Lakeview considers moving classes to new building

By: Kristyne E. Demske | St. Clair Shores Sentinel | Published January 1, 2014

A task force in Lakeview Public Schools has suggestions for reallocating students in the district, recommendations that are now being considered by the district’s Board of Education.

Parents, staff and administrators were all involved in the facility/program task force, convened by district administrators after the opening of the Wheat Educational Campus earlier this year. The task force met twice in October to discuss different directions Lakeview Public Schools could take, first reviewing about 15 different ideas, then narrowing them down to five that were given further consideration.

Among the ideas put forth were moving part of or the entire preschool program from Greenwood Elementary, where it has been housed for 40 years, to the Wheat Educational Campus; running the innovative online classes for middle school and high school students to get back on grade level at Wheat, as well as the Wayne State University courses for high school students; opening a daycare for children up to three years old at Wheat; keeping sixth-grade students at some of the elementary schools to alleviate crowding at Jefferson Middle School; and looking at other configurations of the schools, such as moving the accelerated 4th- and 5th-grade students to another building, perhaps Jefferson Middle School, together or moving accelerated 8th-graders to the high school for classes.

“It was very interesting to watch the dynamics of a lot of invested parents” in the meetings, said Superintendent Karl Paulson.

The matter was brought before the Lakeview Board of Education in December for a first reading, with the final proposal to move the entire preschool program to Wheat in fall 2014 and to continue running the innovative online classes and Wayne State University or other college classes at the building, as well.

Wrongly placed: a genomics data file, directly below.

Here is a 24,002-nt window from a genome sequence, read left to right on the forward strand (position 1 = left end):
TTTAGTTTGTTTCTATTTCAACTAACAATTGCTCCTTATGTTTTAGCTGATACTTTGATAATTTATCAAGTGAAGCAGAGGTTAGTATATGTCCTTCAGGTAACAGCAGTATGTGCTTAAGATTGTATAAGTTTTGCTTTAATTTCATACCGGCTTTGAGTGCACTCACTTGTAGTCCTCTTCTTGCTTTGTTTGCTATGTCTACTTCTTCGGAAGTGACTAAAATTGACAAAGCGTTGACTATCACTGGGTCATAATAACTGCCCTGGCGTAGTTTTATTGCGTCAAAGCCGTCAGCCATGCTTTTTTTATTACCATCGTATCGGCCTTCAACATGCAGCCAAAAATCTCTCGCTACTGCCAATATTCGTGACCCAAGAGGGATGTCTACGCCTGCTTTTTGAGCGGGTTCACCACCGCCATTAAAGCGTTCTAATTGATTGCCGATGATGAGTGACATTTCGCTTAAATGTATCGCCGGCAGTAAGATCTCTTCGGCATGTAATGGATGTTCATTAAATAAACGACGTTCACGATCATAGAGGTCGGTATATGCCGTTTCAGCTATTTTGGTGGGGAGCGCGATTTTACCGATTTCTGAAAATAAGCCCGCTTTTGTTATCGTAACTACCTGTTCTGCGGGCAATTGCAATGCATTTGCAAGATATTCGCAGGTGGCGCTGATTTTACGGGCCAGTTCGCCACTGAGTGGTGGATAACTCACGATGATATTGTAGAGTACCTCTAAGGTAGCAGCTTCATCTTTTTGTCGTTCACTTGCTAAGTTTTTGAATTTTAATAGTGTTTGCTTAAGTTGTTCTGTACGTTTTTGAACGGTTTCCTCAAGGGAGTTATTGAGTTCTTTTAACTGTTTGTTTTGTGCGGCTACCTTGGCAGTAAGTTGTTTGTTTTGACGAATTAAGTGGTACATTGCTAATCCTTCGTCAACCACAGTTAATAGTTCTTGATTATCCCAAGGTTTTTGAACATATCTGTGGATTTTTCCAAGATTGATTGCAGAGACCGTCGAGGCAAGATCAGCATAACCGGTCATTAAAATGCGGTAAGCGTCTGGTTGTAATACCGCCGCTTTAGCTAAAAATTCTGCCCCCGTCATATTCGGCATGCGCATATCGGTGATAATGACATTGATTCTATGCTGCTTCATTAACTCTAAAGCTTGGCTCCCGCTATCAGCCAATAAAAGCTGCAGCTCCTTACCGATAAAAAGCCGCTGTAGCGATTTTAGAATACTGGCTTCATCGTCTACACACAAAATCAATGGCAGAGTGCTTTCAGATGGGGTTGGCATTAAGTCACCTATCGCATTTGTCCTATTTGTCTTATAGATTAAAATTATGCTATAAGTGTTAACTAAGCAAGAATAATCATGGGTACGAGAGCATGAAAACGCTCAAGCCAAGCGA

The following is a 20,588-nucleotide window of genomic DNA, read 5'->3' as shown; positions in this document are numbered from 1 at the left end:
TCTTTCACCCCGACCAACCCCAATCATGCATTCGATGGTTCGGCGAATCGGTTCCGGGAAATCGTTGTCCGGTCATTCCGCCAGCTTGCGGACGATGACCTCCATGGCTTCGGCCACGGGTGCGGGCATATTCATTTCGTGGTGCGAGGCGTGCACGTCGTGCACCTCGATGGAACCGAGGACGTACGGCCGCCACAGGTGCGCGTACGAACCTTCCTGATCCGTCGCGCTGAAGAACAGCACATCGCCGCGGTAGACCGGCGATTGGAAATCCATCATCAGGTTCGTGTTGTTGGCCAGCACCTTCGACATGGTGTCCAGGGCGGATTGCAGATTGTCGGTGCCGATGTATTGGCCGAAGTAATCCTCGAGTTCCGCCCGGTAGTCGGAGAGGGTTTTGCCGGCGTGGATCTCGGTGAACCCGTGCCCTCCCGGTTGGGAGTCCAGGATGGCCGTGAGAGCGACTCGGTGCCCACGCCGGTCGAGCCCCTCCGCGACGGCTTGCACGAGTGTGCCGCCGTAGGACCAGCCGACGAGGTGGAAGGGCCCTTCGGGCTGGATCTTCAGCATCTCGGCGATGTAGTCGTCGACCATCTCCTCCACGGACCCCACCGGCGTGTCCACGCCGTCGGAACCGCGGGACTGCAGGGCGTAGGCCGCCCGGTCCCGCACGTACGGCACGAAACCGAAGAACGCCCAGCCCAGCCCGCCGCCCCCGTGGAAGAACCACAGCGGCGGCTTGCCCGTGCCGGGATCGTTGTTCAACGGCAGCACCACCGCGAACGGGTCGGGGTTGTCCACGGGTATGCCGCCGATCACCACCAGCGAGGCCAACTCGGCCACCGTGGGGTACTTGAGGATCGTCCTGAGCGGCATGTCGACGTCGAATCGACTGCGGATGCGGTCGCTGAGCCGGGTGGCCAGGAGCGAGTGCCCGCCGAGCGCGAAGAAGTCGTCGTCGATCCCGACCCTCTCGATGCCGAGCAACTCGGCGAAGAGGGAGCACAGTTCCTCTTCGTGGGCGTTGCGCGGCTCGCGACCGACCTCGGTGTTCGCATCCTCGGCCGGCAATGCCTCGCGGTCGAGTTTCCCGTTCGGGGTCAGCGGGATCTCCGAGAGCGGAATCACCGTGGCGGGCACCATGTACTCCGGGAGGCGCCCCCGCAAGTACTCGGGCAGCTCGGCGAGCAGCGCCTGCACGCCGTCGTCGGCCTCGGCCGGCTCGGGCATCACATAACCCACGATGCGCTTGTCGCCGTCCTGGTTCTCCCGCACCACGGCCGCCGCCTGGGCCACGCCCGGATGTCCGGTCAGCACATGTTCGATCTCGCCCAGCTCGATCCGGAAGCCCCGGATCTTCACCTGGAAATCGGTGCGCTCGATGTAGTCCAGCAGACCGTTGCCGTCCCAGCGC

By opening up space at Greenwood Elementary, and with the moving of the administration offices over to Wheat earlier in 2013, Paulson said they hope to open space up at the elementary level, where there isn’t enough room to have special classes — like art and music — in their own room.

Melissa Pinter, of Harrison Township, has a son in first grade and a daughter in second. Next year, she’ll have a third child at Harmon Elementary, as well.

“Turning the Wheat building into the preschool, moving the preschool programs over there, I thought was a really great plan,” said Pinter, who was a parent member of the task force. “That would sort of alleviate the crowding in the elementary level, and it would make room for expanding the preschool program.

“We are full. We do have all of our art and music; they come to the kids’ classrooms.”

“Traditionally, we’ve put three kindergartens at Harmon, three at Princeton — that’s why Harmon is tight,” Paulson said. “If they don’t have to have three kindergartens, they only need two, and they graduate three fifth grades, then we open up a room.”

The other ideas floated during the task force meetings haven’t necessarily been discarded, Paulson said; they just aren’t necessary to implement right now to alleviate overcrowding.

“Nothing’s ever done,” he said. “There’s more of a ‘we don’t need to consider the rest of them for the next year or two.’”

The district offers two fee-based rooms of preschool — one for 3-year-olds and one for 4-year-olds — a Great Start Readiness classroom for 4-year-olds who qualify and an early childhood special education preschool room. All of the rooms offer morning and afternoon classes.

If the plan is approved by the board in January, Paulson said, some decisions will have to be made, such as who is in charge of the preschool — since the principal at Greenwood Elementary was previously the head of the preschool, as well — where and how a playground will be built and what sort of traffic pattern for pickup and drop off will be developed.

Pinter found participation in the task force “eye-opening.”

“I was in a group with some administrators and people from the middle school and high school, so it was nice to see their view on it — see the future of my kid’s education,” she said.

If the board approves the recommendations, she said she hopes that student allocations could be changed.

“Less school-of-choice kindergarteners would be put at Harmon, I would think, because the other schools have more room,” she said.